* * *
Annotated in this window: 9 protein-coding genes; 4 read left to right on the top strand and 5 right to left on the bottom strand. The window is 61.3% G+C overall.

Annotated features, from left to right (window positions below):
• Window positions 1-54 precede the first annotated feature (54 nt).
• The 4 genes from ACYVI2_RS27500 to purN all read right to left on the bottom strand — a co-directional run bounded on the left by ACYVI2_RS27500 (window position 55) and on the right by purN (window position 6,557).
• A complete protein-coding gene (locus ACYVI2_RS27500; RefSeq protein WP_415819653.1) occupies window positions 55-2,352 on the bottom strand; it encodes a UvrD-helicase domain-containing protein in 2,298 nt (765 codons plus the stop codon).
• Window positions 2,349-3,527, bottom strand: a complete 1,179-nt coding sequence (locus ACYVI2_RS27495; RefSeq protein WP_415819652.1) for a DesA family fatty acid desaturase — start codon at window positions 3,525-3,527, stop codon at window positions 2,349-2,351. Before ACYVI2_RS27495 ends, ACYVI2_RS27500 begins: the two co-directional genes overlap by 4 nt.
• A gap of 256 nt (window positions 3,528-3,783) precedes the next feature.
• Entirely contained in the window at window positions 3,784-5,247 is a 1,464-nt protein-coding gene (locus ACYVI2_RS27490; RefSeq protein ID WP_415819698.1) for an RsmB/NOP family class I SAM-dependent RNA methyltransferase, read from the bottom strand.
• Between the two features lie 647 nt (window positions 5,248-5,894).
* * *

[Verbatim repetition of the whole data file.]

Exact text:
Annotated in this window: 9 protein-coding genes; 4 read left to right on the top strand and 5 right to left on the bottom strand. The window is 61.3% G+C overall.

Annotated features, from left to right (window positions below):
• Window positions 1-54 precede the first annotated feature (54 nt).
• The 4 genes from ACYVI2_RS27500 to purN all read right to left on the bottom strand — a co-directional run bounded on the left by ACYVI2_RS27500 (window position 55) and on the right by purN (window position 6,557).
• A complete protein-coding gene (locus ACYVI2_RS27500; RefSeq protein WP_415819653.1) occupies window positions 55-2,352 on the bottom strand; it encodes a UvrD-helicase domain-containing protein in 2,298 nt (765 codons plus the stop codon).
• Window positions 2,349-3,527, bottom strand: a complete 1,179-nt coding sequence (locus ACYVI2_RS27495; RefSeq protein WP_415819652.1) for a DesA family fatty acid desaturase — start codon at window positions 3,525-3,527, stop codon at window positions 2,349-2,351. Before ACYVI2_RS27495 ends, ACYVI2_RS27500 begins: the two co-directional genes overlap by 4 nt.
• A gap of 256 nt (window positions 3,528-3,783) precedes the next feature.
• Entirely contained in the window at window positions 3,784-5,247 is a 1,464-nt protein-coding gene (locus ACYVI2_RS27490; RefSeq protein ID WP_415819698.1) for an RsmB/NOP family class I SAM-dependent RNA methyltransferase, read from the bottom strand.
• Between the two features lie 647 nt (window positions 5,248-5,894).